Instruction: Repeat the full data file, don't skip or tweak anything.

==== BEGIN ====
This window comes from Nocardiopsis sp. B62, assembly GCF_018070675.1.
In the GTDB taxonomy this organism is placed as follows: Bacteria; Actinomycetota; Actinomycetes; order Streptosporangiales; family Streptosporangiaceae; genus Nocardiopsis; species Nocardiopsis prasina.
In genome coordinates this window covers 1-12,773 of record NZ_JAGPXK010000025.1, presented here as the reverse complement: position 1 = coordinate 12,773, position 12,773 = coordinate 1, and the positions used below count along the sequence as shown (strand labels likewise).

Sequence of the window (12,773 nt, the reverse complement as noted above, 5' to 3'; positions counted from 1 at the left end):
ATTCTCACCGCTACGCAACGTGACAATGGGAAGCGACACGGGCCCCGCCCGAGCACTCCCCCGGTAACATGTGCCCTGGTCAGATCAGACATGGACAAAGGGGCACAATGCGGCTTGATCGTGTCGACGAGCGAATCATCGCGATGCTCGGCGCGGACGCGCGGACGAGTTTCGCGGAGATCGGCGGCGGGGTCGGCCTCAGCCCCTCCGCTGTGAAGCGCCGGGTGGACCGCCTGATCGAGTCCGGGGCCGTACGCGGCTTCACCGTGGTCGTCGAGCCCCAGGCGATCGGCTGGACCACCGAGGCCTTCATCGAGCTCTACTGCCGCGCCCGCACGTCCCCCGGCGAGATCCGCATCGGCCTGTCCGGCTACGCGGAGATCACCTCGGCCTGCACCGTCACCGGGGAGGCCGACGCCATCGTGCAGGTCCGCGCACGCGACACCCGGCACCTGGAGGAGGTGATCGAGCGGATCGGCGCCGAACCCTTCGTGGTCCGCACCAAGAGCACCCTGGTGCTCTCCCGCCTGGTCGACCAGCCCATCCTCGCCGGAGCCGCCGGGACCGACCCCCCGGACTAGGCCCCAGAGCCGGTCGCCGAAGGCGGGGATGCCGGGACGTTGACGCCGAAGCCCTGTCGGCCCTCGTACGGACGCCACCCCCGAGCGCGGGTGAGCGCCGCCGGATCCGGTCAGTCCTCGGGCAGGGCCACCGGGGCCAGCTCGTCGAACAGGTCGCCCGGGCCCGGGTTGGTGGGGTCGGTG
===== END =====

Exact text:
This window comes from Nocardiopsis sp. B62, assembly GCF_018070675.1.
In the GTDB taxonomy this organism is placed as follows: Bacteria; Actinomycetota; Actinomycetes; order Streptosporangiales; family Streptosporangiaceae; genus Nocardiopsis; species Nocardiopsis prasina.
In genome coordinates this window covers 1-12,773 of record NZ_JAGPXK010000025.1, presented here as the reverse complement: position 1 = coordinate 12,773, position 12,773 = coordinate 1, and the positions used below count along the sequence as shown (strand labels likewise).

Sequence of the window (12,773 nt, the reverse complement as noted above, 5' to 3'; positions counted from 1 at the left end):
ATTCTCACCGCTACGCAACGTGACAATGGGAAGCGACACGGGCCCCGCCCGAGCACTCCCCCGGTAACATGTGCCCTGGTCAGATCAGACATGGACAAAGGGGCACAATGCGGCTTGATCGTGTCGACGAGCGAATCATCGCGATGCTCGGCGCGGACGCGCGGACGAGTTTCGCGGAGATCGGCGGCGGGGTCGGCCTCAGCCCCTCCGCTGTGAAGCGCCGGGTGGACCGCCTGATCGAGTCCGGGGCCGTACGCGGCTTCACCGTGGTCGTCGAGCCCCAGGCGATCGGCTGGACCACCGAGGCCTTCATCGAGCTCTACTGCCGCGCCCGCACGTCCCCCGGCGAGATCCGCATCGGCCTGTCCGGCTACGCGGAGATCACCTCGGCCTGCACCGTCACCGGGGAGGCCGACGCCATCGTGCAGGTCCGCGCACGCGACACCCGGCACCTGGAGGAGGTGATCGAGCGGATCGGCGCCGAACCCTTCGTGGTCCGCACCAAGAGCACCCTGGTGCTCTCCCGCCTGGTCGACCAGCCCATCCTCGCCGGAGCCGCCGGGACCGACCCCCCGGACTAGGCCCCAGAGCCGGTCGCCGAAGGCGGGGATGCCGGGACGTTGACGCCGAAGCCCTGTCGGCCCTCGTACGGACGCCACCCCCGAGCGCGGGTGAGCGCCGCCGGATCCGGTCAGTCCTCGGGCAGGGCCACCGGGGCCAGCTCGTCGAACAGGTCGCCCGGGCCCGGGTTGGTGGGGTCGGTG